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© 2021 Purpose: To explore, from a philosophy of knowledge perspective, the contribution of the guideline development process to reducing epistemic uncertainty in clinical decision-making – defined as the challenge of applying evidence to patients, dealing with conflicting information and determining the level of confidence in a medical conclusion. Methods: Longitudinal ethnographic study of national guideline development panels. Fieldnotes were collected from 19 panel meetings in UK, Netherlands and Norway (~120 h of observation) between September 2016 and February 2019. Draft guidelines, review protocols and background material were collated (~200 documents). Data were analyzed thematically to gain familiarity and then theorized using concepts of knowledge development and use and clinical decision-making. Results: Guideline development panels in all three countries wrestled with epistemic tensions – notably between the desire to “purify” an assumed external truth (for example by limiting included evidence to high-quality randomized controlled trials) and a more pragmatic and pluralist approach that drew on a wider range of evidence including qualitative research, real-world data, clinical experience and patient testimony. Detailed analysis of the process by which particular guideline recommendations were constructed allowed us to draw out the implications of these tensions for guideline users in clinical practice. Conclusion: Guideline development panels apply multiple – often conflicting – understandings of knowledge, inference and truth in an attempt to reduce epistemic uncertainty. Guidelines makers, clinicians, scientists and students should engage critically and reflexively with the philosophical assumptions that underpin guideline development and inductive inference to build capability to deal with clinical complexity.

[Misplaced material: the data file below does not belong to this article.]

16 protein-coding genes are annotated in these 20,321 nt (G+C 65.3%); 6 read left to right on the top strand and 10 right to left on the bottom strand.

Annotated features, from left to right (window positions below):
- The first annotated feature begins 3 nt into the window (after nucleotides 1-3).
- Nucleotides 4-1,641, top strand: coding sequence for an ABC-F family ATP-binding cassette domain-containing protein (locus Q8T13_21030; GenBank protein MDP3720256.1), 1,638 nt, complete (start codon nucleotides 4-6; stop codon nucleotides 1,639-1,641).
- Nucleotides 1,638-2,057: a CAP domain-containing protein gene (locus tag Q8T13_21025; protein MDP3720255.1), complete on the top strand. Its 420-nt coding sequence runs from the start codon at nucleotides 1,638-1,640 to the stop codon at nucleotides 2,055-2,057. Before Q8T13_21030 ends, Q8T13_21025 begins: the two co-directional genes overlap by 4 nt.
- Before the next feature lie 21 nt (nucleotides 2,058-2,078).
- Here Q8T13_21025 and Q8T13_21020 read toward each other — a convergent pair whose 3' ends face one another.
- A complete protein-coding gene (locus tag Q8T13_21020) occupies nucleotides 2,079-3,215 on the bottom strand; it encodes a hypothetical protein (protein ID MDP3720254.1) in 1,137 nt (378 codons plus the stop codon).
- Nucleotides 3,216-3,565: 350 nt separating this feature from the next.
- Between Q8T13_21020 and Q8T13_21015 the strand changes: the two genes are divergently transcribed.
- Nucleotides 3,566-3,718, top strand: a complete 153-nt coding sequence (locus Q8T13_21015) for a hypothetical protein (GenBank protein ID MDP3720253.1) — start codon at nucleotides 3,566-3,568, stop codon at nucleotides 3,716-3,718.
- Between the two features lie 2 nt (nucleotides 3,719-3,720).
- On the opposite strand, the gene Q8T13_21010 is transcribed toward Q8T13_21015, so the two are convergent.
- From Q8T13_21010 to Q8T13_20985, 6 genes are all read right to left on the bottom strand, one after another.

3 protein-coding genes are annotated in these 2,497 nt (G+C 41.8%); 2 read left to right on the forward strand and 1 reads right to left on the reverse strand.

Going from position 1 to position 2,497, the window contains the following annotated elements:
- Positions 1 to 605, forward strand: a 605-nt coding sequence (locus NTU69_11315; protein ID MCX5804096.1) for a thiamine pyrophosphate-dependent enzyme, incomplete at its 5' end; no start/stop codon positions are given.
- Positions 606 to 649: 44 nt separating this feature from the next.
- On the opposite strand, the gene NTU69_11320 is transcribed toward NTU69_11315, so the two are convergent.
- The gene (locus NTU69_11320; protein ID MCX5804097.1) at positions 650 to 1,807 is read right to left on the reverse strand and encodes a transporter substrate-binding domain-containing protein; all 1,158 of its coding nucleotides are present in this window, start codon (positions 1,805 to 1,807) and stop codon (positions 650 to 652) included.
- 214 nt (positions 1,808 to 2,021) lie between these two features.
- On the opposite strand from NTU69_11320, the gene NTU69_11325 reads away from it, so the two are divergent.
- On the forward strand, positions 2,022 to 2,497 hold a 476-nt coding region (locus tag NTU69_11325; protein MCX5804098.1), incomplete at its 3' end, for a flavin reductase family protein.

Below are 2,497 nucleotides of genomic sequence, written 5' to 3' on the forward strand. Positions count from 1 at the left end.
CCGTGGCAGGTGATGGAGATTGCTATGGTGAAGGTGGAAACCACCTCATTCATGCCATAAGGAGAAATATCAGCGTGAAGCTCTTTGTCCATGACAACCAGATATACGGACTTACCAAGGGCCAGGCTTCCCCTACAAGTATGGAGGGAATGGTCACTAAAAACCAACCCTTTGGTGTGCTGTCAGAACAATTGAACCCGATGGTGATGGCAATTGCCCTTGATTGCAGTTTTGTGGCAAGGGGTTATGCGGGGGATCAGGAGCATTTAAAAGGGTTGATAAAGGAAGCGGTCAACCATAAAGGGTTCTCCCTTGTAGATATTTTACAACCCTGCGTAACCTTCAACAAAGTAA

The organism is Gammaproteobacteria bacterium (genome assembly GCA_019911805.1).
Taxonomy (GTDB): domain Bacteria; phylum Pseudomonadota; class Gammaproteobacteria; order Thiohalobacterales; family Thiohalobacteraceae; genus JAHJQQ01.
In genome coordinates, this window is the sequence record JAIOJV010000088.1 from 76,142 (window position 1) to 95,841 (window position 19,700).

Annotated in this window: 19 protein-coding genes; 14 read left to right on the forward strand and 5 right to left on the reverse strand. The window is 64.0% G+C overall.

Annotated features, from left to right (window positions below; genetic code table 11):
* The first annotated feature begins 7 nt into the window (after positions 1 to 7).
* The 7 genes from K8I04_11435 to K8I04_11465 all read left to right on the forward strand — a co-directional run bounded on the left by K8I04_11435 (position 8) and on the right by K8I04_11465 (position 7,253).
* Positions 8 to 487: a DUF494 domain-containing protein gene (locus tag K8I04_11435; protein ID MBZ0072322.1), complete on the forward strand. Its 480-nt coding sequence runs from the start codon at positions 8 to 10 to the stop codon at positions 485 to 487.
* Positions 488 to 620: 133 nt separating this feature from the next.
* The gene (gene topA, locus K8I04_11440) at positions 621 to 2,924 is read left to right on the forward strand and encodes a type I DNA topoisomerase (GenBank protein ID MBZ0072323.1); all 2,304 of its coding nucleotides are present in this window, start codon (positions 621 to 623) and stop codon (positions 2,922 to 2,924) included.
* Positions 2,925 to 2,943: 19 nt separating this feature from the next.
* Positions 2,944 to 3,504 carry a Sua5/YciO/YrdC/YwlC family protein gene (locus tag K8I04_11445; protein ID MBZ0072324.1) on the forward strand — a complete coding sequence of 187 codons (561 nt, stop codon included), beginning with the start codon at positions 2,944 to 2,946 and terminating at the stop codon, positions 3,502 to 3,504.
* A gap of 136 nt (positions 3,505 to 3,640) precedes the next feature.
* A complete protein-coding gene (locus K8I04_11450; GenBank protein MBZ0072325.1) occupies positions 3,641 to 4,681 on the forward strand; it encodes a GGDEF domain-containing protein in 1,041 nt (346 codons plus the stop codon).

Original publication




Journal article


Social Science and Medicine

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